Turning turnarounds into a competitive advantage

Key takeaways:

  • Virtual reality tools making refinery maintenance more efficient.
  • Production is increasing while costs are decreasing.
  • Darren Woods says performance is ‘helping us capture more value.’

Here’s what Jason Judice remembers about a turnaround on an ExxonMobil refinery unit in 2009. He and his team were replacing a series of lube oil pipes, doing the welding on site.

"It was 80 pieces of piping,” he said. “It took weeks.”

Those weeks add up and cost money. Turnarounds involve shutting down refinery units for maintenance, and in many cases rebuilding part or all of them before restarting. Every day a unit isn’t running means more expense and less production.

What’s a turnaround?

A turnaround is a planned period of extensive maintenance, renovation and capital investment at a refinery, chemical plant or other major manufacturing site. They’re often scheduled far in advance, and they complement the routine maintenance that happens every day. Depending on the scale of a turnaround, facilities can go “offline” entirely for several weeks, or operations in certain parts of a facility can be scaled back for several days to complete inspections, maintenance and building projects.

Shaving days off turnarounds

Turnaround efficiency is critical, and we were below the industry average in the early 2010s.

“We prioritized predictability over competitiveness,” said Charley Gunst, our turnaround global process manager. “We saw how we had lost ground, lost our position [versus competition].”

So we challenged ourselves to improve.

At our Baton Rouge refinery, we had been using digital tools for smaller maintenance needs for some time,  scanning components and virtually assembling them offsite. Welding projects that previously took weeks were now only taking days.

“Our engineers were shaving days off of olefins turnarounds, which is huge,” said David Gibson, our principal manufacturing engineer at Baton Rouge and a 25-year ExxonMobil veteran. “And then they said there’s got to be more applications for this.”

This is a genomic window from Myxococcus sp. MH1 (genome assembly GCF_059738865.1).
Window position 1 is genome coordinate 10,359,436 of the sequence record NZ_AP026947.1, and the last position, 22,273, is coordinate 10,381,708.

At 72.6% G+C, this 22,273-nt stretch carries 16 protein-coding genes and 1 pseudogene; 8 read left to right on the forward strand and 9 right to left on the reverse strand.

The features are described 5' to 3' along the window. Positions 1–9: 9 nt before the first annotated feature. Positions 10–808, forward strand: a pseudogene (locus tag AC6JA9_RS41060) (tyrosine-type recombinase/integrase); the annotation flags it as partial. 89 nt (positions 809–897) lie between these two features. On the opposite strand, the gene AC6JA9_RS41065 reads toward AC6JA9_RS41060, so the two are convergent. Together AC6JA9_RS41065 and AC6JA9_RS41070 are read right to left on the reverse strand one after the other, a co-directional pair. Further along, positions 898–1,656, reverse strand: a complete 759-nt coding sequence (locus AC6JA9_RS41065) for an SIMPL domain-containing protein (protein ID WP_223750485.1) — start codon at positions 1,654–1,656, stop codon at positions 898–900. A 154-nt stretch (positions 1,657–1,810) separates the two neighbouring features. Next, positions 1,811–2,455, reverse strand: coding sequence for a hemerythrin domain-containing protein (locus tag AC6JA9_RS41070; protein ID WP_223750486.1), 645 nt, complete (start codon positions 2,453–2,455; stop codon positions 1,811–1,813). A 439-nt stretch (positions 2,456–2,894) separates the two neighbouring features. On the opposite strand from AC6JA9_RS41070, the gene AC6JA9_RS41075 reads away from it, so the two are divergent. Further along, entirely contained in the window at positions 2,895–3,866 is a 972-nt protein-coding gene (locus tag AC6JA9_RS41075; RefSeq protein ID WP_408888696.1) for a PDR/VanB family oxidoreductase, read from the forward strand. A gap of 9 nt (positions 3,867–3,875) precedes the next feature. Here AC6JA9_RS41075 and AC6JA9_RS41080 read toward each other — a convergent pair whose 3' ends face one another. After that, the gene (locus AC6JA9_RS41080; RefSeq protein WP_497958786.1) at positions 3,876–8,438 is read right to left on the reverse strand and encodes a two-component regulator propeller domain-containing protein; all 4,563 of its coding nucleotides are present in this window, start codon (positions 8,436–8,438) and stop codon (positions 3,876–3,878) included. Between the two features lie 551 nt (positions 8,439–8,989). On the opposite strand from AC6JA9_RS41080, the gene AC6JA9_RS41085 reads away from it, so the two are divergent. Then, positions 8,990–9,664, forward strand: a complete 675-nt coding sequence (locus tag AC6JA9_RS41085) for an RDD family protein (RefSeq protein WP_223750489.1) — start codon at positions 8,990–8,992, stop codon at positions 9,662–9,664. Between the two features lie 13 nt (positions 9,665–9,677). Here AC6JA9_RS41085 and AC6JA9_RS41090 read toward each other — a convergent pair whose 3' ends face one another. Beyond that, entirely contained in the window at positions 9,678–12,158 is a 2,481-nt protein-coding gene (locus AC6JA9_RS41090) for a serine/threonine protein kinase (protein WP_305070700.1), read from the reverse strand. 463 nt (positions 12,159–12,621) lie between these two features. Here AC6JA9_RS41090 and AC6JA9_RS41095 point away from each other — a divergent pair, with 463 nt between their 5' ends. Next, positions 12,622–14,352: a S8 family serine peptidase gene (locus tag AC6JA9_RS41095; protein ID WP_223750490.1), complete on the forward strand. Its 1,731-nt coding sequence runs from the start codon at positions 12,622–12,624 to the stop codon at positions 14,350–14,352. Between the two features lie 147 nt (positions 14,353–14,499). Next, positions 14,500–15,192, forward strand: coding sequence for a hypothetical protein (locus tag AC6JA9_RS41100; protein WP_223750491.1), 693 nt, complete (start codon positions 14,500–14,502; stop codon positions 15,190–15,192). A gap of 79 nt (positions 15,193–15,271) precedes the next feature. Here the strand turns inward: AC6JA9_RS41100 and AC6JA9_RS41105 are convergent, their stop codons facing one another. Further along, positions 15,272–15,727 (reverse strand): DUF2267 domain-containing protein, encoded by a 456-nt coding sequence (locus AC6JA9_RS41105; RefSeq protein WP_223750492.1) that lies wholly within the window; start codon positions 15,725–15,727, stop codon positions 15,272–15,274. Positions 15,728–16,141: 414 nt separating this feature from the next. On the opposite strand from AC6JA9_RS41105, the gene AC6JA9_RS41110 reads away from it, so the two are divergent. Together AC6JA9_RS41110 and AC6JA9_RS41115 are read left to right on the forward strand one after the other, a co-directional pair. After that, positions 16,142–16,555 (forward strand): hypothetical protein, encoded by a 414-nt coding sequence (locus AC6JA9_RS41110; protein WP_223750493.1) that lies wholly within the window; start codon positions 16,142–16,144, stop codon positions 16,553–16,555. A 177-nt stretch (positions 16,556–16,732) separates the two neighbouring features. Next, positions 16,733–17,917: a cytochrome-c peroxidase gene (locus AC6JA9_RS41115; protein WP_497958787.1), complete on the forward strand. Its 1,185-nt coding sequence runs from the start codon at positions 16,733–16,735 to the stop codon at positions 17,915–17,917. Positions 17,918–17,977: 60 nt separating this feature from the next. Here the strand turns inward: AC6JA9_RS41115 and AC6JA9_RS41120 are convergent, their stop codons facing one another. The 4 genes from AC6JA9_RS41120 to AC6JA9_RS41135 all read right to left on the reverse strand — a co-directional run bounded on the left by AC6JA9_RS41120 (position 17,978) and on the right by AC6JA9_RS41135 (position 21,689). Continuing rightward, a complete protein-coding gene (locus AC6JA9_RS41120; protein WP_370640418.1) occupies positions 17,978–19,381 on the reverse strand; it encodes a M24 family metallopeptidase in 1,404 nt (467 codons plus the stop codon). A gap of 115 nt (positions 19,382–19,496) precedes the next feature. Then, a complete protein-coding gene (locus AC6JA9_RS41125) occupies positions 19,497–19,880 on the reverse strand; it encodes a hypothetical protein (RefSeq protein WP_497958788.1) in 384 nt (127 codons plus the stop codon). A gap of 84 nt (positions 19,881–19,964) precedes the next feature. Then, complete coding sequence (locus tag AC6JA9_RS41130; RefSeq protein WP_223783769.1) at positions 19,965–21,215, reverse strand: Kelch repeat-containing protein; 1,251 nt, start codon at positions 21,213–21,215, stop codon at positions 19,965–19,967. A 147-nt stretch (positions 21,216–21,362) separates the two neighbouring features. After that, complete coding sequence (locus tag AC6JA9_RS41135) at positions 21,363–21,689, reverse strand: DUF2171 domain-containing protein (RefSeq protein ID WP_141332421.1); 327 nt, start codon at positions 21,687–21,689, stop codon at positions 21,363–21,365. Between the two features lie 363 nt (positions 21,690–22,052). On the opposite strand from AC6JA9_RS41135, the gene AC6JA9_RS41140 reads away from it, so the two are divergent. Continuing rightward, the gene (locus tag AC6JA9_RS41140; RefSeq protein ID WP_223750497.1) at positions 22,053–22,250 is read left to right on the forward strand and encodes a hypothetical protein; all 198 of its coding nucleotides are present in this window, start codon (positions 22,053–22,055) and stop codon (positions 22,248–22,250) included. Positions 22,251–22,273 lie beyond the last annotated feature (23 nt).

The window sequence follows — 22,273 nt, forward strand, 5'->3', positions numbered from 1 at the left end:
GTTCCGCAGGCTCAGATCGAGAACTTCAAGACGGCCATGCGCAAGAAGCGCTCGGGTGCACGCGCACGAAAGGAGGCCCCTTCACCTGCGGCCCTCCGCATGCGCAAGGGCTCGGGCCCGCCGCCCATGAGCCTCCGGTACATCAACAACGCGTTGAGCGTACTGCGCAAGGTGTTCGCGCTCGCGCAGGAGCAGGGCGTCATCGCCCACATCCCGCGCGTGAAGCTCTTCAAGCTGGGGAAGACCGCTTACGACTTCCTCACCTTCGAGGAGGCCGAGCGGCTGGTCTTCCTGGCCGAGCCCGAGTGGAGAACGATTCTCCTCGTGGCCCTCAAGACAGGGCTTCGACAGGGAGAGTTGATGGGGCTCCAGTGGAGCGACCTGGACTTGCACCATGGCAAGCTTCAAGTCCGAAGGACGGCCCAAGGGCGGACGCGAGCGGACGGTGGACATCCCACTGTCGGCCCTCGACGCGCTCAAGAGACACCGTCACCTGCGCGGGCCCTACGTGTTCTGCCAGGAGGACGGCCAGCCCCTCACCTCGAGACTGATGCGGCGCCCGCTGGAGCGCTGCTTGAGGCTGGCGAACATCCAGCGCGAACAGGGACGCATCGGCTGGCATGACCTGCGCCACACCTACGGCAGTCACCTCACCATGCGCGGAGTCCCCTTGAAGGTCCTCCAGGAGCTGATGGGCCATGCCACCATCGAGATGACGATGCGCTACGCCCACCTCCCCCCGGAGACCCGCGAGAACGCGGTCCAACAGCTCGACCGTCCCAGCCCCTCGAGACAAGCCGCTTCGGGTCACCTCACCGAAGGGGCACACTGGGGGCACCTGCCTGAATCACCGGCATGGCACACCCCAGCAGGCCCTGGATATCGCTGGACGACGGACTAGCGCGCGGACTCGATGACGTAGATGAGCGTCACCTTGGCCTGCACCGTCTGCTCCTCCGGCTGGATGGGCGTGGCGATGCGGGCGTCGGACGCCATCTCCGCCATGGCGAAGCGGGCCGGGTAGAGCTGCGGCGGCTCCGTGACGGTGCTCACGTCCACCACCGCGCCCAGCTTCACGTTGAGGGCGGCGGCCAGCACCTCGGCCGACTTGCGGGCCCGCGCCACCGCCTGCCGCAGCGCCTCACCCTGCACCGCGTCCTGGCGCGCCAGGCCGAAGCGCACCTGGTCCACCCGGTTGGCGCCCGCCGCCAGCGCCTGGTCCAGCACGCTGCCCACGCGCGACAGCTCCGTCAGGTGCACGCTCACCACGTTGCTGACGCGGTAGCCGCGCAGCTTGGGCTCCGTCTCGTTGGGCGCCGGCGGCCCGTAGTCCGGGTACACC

There were.


‘A real competitive advantage’

Fast forward to the present day, where we now have a full Digital Reality Ecosystem that we use at facilities around the world. It uses laser scans to build precise computer replicas of our sites, down to the individual unit. These “digital twins” simulate how our units perform over time, helping with maintenance planning.

They enable measurements down to tiny fractions of an inch, which means pipes can be welded into large units offsite, then delivered for a single installation with far less onsite welding.

“Historically, the only way we’ve been able to get that information is to walk out to the unit with a tape measure and take measurements,” said Tim Westhoven, our technology scouting and ventures advisor. “With 3D reality capture, anybody on the turnaround planning team has access to that kind of dimensional information.”

The improvements in efficiency have been dramatic. In 2014, our turnarounds ranked in the industry’s third quartile. In 2022, we were in the first.

“There’s still significant improvement [in efficiency] that can be made from our current performance,” Gunst said. “That’s a real competitive advantage for us.”

CEO Darren Woods mentioned that advantage on our first-quarter earnings call April 26, saying our turnaround performance is “helping us capture more value from the market than peers, especially at a time of historically high refining margins.”

That extra value comes in the form of reduced expense and increased production. Click the boxes below to read about a few examples from our U.S. operations.


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